C, then T and U share a *common type*,
C.

```
template<class T, class U>
concept common_with =
same_as<common_type_t<T, U>, common_type_t<U, T>> &&
requires {
static_cast<common_type_t<T, U>>(declval<T>());
static_cast<common_type_t<T, U>>(declval<U>());
} &&
common_reference_with<
add_lvalue_reference_t<const T>,
add_lvalue_reference_t<const U>> &&
common_reference_with<
add_lvalue_reference_t<common_type_t<T, U>>,
common_reference_t<
add_lvalue_reference_t<const T>,
add_lvalue_reference_t<const U>>>;
```

Let t1 and t2 be
equality-preserving expressions ([concepts.equality]) such that
decltype((t1)) and decltype((t2)) are each T, and
let u1 and u2 be equality-preserving expressions such that
decltype((u1)) and decltype((u2)) are each U.

T and U model common_with<T, U>
only if:

- C(t1) equals C(t2) if and only if t1 equals t2, and
- C(u1) equals C(u2) if and only if u1 equals u2.

[Note 2: *end note*]

Users can customize the behavior of common_with by specializing the
common_type class template ([meta.trans.other]).

— ```
template<class T>
concept integral = is_integral_v<T>;
template<class T>
concept signed_integral = integral<T> && is_signed_v<T>;
template<class T>
concept unsigned_integral = integral<T> && !signed_integral<T>;
template<class T>
concept floating_point = is_floating_point_v<T>;
```

[Note 1: *end note*]

signed_integral can be modeled even by types that are
not signed integer types ([basic.fundamental]); for example, char.

— [Note 2: *end note*]

unsigned_integral can be modeled even by types that are
not unsigned integer types ([basic.fundamental]); for example, bool.

— ```
template<class LHS, class RHS>
concept assignable_from =
is_lvalue_reference_v<LHS> &&
common_reference_with<const remove_reference_t<LHS>&, const remove_reference_t<RHS>&> &&
requires(LHS lhs, RHS&& rhs) {
{ lhs = std::forward<RHS>(rhs) } -> same_as<LHS>;
};
```

Let:

- lhs be an lvalue that refers to an object lcopy such that decltype((lhs)) is LHS,
- rhs be an expression such that decltype((rhs)) is RHS, and
- rcopy be a distinct object that is equal to rhs.

LHS and RHS model
assignable_from<LHS, RHS> only if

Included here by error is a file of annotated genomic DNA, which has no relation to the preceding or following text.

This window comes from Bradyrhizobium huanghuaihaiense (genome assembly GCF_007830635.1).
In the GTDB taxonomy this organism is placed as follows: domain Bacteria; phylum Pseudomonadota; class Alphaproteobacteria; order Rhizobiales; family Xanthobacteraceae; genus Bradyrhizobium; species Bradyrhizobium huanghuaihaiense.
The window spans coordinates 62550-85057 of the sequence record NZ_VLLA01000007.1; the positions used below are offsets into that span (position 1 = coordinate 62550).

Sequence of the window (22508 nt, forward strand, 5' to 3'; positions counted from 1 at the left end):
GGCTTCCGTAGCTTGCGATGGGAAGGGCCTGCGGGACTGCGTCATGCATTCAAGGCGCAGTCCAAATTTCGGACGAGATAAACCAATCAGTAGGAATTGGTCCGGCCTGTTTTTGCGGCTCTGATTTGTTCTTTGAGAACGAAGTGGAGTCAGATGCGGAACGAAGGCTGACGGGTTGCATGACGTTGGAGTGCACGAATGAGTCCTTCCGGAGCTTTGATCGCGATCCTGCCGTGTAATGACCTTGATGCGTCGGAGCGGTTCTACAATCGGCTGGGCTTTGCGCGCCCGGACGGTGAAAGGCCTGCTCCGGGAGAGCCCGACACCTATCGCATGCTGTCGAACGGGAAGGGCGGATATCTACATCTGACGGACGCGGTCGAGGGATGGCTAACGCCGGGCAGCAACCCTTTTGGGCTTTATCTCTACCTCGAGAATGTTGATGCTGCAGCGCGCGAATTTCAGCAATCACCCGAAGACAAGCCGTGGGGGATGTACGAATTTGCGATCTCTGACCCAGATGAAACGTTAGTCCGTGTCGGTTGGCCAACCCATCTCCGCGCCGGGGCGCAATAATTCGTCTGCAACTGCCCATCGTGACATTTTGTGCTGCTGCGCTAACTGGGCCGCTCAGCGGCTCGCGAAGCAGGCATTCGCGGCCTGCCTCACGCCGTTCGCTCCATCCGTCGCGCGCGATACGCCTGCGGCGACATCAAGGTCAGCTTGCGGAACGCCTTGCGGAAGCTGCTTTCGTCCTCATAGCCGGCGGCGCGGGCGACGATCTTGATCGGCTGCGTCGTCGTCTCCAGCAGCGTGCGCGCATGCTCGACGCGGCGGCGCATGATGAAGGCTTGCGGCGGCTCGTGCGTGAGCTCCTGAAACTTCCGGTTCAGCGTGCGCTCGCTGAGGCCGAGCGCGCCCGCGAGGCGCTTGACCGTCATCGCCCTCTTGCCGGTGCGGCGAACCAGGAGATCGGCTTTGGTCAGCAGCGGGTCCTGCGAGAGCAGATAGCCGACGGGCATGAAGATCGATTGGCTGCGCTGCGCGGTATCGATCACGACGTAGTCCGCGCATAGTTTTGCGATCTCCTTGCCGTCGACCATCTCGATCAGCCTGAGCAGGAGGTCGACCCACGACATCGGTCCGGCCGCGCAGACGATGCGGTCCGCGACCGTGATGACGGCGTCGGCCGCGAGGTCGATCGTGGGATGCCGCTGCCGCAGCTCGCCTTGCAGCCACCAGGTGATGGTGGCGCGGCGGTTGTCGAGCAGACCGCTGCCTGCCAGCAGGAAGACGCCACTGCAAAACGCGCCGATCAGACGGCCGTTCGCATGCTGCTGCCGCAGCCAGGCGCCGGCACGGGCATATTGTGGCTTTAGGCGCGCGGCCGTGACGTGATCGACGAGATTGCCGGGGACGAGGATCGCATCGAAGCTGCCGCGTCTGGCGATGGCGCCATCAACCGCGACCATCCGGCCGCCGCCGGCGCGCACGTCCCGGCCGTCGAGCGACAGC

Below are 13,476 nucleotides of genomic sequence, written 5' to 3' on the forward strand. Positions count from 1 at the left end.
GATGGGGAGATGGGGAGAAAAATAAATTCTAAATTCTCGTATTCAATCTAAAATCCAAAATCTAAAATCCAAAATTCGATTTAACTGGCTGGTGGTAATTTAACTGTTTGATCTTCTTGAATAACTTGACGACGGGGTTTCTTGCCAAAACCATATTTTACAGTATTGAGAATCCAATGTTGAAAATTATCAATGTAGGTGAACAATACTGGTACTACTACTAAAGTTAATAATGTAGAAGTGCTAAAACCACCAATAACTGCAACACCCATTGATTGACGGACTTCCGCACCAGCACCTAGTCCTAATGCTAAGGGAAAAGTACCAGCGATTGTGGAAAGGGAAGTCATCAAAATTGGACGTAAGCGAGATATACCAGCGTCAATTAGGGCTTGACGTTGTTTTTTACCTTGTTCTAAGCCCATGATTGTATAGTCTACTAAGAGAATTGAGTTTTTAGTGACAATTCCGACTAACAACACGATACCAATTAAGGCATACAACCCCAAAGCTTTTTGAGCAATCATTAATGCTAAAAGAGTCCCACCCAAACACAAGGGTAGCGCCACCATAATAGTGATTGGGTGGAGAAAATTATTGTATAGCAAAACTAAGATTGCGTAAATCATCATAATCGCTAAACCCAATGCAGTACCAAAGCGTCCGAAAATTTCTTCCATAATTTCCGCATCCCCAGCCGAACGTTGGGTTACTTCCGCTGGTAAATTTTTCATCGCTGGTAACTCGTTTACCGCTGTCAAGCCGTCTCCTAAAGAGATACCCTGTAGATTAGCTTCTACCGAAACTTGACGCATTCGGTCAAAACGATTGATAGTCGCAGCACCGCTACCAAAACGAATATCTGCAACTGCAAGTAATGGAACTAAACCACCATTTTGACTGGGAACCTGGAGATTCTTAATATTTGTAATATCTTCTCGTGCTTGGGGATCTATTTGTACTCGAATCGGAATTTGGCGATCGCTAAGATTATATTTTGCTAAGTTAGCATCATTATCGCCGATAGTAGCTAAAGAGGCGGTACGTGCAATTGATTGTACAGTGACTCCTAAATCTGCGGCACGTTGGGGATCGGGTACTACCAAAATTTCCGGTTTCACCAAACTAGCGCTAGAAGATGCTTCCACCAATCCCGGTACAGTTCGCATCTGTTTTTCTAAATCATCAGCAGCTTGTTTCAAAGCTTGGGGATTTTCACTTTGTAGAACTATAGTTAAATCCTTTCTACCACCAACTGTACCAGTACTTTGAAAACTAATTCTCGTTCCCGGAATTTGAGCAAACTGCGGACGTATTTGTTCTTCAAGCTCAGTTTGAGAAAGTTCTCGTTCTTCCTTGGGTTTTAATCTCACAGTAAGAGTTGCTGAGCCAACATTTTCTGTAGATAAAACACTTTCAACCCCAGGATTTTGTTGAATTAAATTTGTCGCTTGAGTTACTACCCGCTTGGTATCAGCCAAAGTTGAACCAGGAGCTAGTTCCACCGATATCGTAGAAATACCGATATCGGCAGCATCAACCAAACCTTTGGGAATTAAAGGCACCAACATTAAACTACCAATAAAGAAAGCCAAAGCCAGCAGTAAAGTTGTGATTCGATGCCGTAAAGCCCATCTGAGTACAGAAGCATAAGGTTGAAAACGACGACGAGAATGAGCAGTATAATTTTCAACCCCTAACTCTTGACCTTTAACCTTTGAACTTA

- addressof(lhs = rhs) == addressof(lcopy).
- After evaluating lhs = rhs:
- If rhs is a non-const xvalue, the resulting state of the object to which it refers is valid but unspecified ([lib.types.movedfrom]).
- Otherwise, if rhs is a glvalue, the object to which it refers is not modified.

[Note 1: *end note*]

Assignment need not be a total function ([structure.requirements]);
in particular, if assignment to an object x can result in a modification
of some other object y, then x = y is likely not in the domain
of =.

— Let t1 and t2 be equality-preserving expressions that denote
distinct equal objects of type T, and let u1 and u2
similarly denote distinct equal objects of type U.

An operation
*exchanges the values* denoted by t1 and u1 if and only
if the operation modifies neither t2 nor u2 and:

- If T and U are different types and common_reference_with<decltype((t1)), decltype((u1))> is modeled, the result of the operation is that C(t1) equals C(u2) and C(u1) equals C(t2) where C is common_reference_t<decltype((t1)), decltype((u1))>.

The expression
ranges::swap(E1, E2) for subexpressions E1
and E2 is expression-equivalent to an expression
S determined as follows:

- S is (void)swap(E1, E2)219 if E1 or E2 has class or enumeration type ([basic.compound]) and that expression is valid, with overload resolution performed in a context that includes the declaration template<class T> void swap(T&, T&) = delete; and does not include a declaration of ranges::swap.If the function selected by overload resolution does not exchange the values denoted by E1 and E2, the program is ill-formed, no diagnostic required.